In the late 1940s and the early 1950s, Burnham was viewed as a maverick member of the trans-Atlantic anti-communist left. To use the contemporary term, he was “canceled” by the left-leaning intellectual establishment when he defended Sen. Joseph McCarthy’s demagogic hearings about real and imaginary Soviet subversion in the United States. He joined the young William F. Buckley Jr. in founding National Review in 1955, where he remained an editor until his death in 1987, shortly after being awarded the Presidential Medal of Freedom by Ronald Reagan.
One might expect that the Cold War liberals and anti-communist socialists who became known as “neoconservatives” in the 1970s and 1980s would have embraced Burnham’s proposed revision of Marxism by managerial theory. After all, his left-to-right journey had blazed the trail that many of them had taken. Ironically, however, like good orthodox Marxists, the neoconservatives rejected the idea of the managerial revolution as a transition from one kind of society to another. For both Daniel Bell, a self-described democratic socialist, and Irving Kristol, co-founders of The Public Interest, small owner-operated businesses and globe-straddling multinational firms alike could be described without qualification as “capitalist” (a term for which Kristol often used “bourgeois” as a synonym).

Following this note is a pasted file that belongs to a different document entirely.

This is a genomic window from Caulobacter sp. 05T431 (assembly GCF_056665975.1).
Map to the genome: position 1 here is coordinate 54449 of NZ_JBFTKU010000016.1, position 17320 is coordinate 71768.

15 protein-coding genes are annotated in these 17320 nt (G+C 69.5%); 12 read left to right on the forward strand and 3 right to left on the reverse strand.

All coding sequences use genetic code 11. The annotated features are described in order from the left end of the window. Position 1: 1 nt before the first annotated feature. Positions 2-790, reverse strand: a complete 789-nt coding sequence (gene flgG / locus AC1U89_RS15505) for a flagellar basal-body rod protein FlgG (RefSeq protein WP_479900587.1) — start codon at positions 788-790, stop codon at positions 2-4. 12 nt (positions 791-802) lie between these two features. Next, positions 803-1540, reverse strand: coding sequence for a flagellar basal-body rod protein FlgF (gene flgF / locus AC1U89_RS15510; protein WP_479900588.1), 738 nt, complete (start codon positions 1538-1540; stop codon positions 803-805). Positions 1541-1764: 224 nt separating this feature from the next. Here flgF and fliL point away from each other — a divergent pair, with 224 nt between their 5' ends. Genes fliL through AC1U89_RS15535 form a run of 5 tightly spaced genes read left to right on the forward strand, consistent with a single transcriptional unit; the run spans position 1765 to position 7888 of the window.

Bell, who described himself as a socialist in economics, a liberal in politics, and a conservative in culture, was influenced by the economist Joseph Schumpeter, who argued in Capitalism, Socialism and Democracy (1942) that the cultural hedonism unleashed by consumerism would dig capitalism’s own grave and lead to a socialist society. For his part, Kristol rejected the idea of a broad managerial elite and instead appropriated the term “the new class,” coined by Đilas, and later associated with the work of the sociologist Alvin Gouldner, to refer to academics, journalists, and nonprofit activists whose left-wing “adversary culture” made them hostile to “bourgeois” capitalism and traditional “bourgeois” values alike. (Gouldner objected to this use of the term “new class.”)
In January 1978, the 73-year-old Burnham joined the debate in a review in National Review of Alfred Chandler’s study of the rise of managerial capitalism, The Visible Hand, titled “What New Class?” Burnham mocked the neocons for arguing that the “new class” of “intellectuals, verbalists, media types” could be compared in power and influence to “the managers of ITT, GM, or IBM, or the administrator-managers of the great governmental bureaus and agencies.”
Implausible though it was, the “new class” theory allowed neoconservative apparatchiks and other members of what has been called Conservatism Inc. to seek grants from rich libertarian donors and pro-business foundations by promising to prevent the allegedly imminent overthrow of capitalism by left-wing professors and nonprofit activists belonging to “the adversary culture.” Needless to say, Burnham’s view that corporate managers and bank executives are secure at the apex of the potentially oppressive managerial elite was not useful to conservatives in fundraising campaigns.
Writer - Critic - Poet - Editor